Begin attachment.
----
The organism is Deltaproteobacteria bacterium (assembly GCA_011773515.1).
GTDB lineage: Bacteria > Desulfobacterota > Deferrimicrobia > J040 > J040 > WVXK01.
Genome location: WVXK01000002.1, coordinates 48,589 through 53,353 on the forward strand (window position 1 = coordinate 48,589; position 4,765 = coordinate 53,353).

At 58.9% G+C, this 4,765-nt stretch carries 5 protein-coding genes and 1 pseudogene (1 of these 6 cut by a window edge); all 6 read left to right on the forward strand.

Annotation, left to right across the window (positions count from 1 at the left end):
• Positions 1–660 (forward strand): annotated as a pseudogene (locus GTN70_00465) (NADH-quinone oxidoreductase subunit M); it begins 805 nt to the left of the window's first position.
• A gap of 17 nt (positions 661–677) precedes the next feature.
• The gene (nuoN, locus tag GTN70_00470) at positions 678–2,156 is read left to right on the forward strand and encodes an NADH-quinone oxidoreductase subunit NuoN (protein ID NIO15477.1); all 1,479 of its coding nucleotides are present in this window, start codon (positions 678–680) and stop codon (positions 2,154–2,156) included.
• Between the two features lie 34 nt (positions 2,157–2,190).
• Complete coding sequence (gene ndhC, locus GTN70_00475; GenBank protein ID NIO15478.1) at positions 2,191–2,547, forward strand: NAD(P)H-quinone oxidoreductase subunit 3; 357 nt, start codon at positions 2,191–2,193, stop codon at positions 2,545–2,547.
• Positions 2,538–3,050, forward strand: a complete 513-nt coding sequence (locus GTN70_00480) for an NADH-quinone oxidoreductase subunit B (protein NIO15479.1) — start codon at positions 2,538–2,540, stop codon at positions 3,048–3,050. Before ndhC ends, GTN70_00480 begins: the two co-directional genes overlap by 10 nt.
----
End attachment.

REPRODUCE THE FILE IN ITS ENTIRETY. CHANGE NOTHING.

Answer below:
The organism is Deltaproteobacteria bacterium (assembly GCA_011773515.1).
GTDB lineage: Bacteria > Desulfobacterota > Deferrimicrobia > J040 > J040 > WVXK01.
Genome location: WVXK01000002.1, coordinates 48,589 through 53,353 on the forward strand (window position 1 = coordinate 48,589; position 4,765 = coordinate 53,353).

At 58.9% G+C, this 4,765-nt stretch carries 5 protein-coding genes and 1 pseudogene (1 of these 6 cut by a window edge); all 6 read left to right on the forward strand.

Annotation, left to right across the window (positions count from 1 at the left end):
• Positions 1–660 (forward strand): annotated as a pseudogene (locus GTN70_00465) (NADH-quinone oxidoreductase subunit M); it begins 805 nt to the left of the window's first position.
• A gap of 17 nt (positions 661–677) precedes the next feature.
• The gene (nuoN, locus tag GTN70_00470) at positions 678–2,156 is read left to right on the forward strand and encodes an NADH-quinone oxidoreductase subunit NuoN (protein ID NIO15477.1); all 1,479 of its coding nucleotides are present in this window, start codon (positions 678–680) and stop codon (positions 2,154–2,156) included.
• Between the two features lie 34 nt (positions 2,157–2,190).
• Complete coding sequence (gene ndhC, locus GTN70_00475; GenBank protein ID NIO15478.1) at positions 2,191–2,547, forward strand: NAD(P)H-quinone oxidoreductase subunit 3; 357 nt, start codon at positions 2,191–2,193, stop codon at positions 2,545–2,547.
• Positions 2,538–3,050, forward strand: a complete 513-nt coding sequence (locus GTN70_00480) for an NADH-quinone oxidoreductase subunit B (protein NIO15479.1) — start codon at positions 2,538–2,540, stop codon at positions 3,048–3,050. Before ndhC ends, GTN70_00480 begins: the two co-directional genes overlap by 10 nt.